• Build a support network of family, friends or paid help.
  • Plan on spending some time doing things separately when you’re together.
  • If you're the 'away' person, make sure you keep in contact with friends and family while you're away - it will ease the pressure to see everyone and 'catch up' every time you're home. Try to keep important connections continuous.

DON'T:

  • If you're the 'home' person, don't try to cram everything into the time your partner is away. Young FIFO workers tell me they feel under pressure when they're home ... their partner has often squeezed everything else in his/her life into that rostered time away, so they can be available 24/7 when they’re together. It sounds lovely in theory, but it's a huge amount of pressure.
  • Expect to always agree on how each other's time should be spent. The intensity of the time together can definitely add to the pressure for "everything to be perfect" but it won't be. There will be times when you disagree.
  • Always do things just to please your partner (this goes for both the 'home' and 'away' person). While compromise is obviously a very important part of a healthy relationship, always giving in to your partner’s priorities isn't.

3. Sex and intimacy

It's an issue in many relationships, and sex and intimacy can definitely be affected by FIFO. The pressure to squeeze all the loving into a week or so, and differing libidos (common in all long-term relationships) can leave one or both partners feeling disappointed, dissatisfied and disconnected.

DO:

  • Stay connected when one of you is away for work. This could take the form of sexy text messages or phone calls if you're comfortable with that, or little gifts or notes for each other.
  • Think about your partner while you’re apart. Remember the things that first brought you together and what you love about them now.
  • Work on breaking your 'sex cycles'. If you always wait for your partner to initiate sex, you do it next time. If you always initiate in a certain way at a certain time, try something different and unexpected.
  • Discuss your satisfaction with your sex life in a respectful way.
  • Understand each other's 'love language'. Some people feel most loved when their partner makes love to them, others feel loved when their partner hangs out the washing, and others still feel the love when their partner tells them how great they are. Gary Chapman has written an excellent book on the subject called The Five Love Languages – check it out.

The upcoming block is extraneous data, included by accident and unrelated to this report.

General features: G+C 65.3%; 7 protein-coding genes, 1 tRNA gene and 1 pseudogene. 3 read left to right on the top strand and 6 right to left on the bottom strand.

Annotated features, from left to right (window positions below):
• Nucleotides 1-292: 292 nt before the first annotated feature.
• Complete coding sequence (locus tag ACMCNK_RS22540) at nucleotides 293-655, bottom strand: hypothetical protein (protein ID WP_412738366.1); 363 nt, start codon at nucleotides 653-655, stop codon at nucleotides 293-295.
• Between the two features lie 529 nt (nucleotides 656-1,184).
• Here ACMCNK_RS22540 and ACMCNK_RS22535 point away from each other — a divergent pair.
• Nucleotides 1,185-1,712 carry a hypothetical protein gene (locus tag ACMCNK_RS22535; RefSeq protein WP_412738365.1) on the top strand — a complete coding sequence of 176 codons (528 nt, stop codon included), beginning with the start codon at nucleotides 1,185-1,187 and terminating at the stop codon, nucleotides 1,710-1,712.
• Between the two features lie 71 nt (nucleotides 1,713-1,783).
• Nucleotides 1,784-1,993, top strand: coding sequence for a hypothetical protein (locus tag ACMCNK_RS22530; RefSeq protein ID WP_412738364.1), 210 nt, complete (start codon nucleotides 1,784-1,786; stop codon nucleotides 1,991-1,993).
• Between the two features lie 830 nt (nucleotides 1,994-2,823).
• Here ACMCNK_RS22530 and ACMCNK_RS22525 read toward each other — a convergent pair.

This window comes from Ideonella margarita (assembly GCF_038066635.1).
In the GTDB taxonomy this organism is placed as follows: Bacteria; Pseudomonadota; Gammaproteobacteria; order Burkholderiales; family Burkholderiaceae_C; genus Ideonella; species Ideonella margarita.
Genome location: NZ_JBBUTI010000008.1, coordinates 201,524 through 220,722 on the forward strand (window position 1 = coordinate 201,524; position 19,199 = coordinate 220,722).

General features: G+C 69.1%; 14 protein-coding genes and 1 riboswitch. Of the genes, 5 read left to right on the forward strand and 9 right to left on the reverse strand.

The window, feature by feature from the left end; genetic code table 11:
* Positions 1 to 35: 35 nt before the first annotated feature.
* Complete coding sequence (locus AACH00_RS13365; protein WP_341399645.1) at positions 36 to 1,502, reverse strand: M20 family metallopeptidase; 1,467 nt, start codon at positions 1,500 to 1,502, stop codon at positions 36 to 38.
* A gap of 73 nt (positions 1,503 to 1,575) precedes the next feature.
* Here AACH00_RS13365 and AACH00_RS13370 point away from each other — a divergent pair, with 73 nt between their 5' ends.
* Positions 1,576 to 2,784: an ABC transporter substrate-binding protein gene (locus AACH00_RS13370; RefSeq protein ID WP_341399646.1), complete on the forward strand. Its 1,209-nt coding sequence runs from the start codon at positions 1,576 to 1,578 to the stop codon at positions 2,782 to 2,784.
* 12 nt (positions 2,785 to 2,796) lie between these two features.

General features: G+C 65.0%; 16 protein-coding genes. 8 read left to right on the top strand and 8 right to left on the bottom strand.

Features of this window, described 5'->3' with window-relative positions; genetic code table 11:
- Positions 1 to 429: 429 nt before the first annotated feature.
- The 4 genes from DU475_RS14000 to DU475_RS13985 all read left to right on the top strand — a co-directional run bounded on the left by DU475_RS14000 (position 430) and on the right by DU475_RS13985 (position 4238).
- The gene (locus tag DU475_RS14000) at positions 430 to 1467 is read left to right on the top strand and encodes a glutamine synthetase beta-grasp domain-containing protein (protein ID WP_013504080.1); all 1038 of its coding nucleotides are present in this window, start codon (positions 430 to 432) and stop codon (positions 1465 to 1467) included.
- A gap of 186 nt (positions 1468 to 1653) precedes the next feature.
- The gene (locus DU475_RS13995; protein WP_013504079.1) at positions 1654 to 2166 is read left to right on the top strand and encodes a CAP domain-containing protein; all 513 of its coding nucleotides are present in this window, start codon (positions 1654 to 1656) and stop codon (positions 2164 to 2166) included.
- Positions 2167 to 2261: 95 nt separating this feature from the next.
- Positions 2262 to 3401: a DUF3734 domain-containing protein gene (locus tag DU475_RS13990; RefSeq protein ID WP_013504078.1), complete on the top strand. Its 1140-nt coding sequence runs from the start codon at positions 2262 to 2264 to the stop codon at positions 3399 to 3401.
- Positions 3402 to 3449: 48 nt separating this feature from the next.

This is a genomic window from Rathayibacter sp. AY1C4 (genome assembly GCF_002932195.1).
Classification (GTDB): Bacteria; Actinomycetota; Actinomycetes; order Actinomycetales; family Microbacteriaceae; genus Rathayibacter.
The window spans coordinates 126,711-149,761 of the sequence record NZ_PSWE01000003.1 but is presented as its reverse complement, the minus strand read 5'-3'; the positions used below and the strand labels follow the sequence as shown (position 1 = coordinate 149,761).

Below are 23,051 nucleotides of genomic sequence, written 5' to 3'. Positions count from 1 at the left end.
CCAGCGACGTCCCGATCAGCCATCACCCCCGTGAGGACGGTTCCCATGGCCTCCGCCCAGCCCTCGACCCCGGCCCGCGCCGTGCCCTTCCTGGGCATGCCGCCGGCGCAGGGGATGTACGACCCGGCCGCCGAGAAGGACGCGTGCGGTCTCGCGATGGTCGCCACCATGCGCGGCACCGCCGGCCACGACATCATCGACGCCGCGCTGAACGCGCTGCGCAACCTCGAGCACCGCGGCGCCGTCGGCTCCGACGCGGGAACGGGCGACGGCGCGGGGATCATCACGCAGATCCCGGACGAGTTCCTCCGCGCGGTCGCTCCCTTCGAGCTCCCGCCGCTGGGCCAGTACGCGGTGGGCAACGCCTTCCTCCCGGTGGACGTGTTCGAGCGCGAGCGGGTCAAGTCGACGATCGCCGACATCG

DON'T:

  • Emotionally disconnect from your partner when you're apart. I know this is a big ask. Some people protect themselves from feeling too lonely or sad by cutting off emotionally. While this can work OK in the short term, it's a habit that will add strain to a long-term FIFO relationship.
  • Allow stress, worry and resentment into the bedroom. Work to resolve any problems outside of the bedroom (as much as possible).
  • Withhold sex as a way to try to get your partner to understand your feelings. This is serious miscommunication. They won't understand the message and the lack of intimacy is likely to contribute to any problems you already have.
  • Worry if your sex life is not perfect. As a FIFO couple, you can always start fresh next time round. I think mining couples actually find it easier than most to break bad sex cycles.

So, there are my tips for keeping your relationship healthy and happy. Good luck! 


Psychologist Angie Willcocks is an expert at helping families deal with the pressures of life in mining, oil and gas. To ask Angie a question, click here. It’s free!

Mining Family Matters aims to break down the barriers of isolation and the stresses of living away from family and friends. Although this website provides general advice from a psychologist, the content should never be regarded as a substitute for professional health services or crisis services. Always speak to your doctor or specialist provider for advice on a specific medical condition. If you are depressed and require urgent assistance, call 9-1-1 or visit the Canadian Mental Health Association website at www.cmha.ca.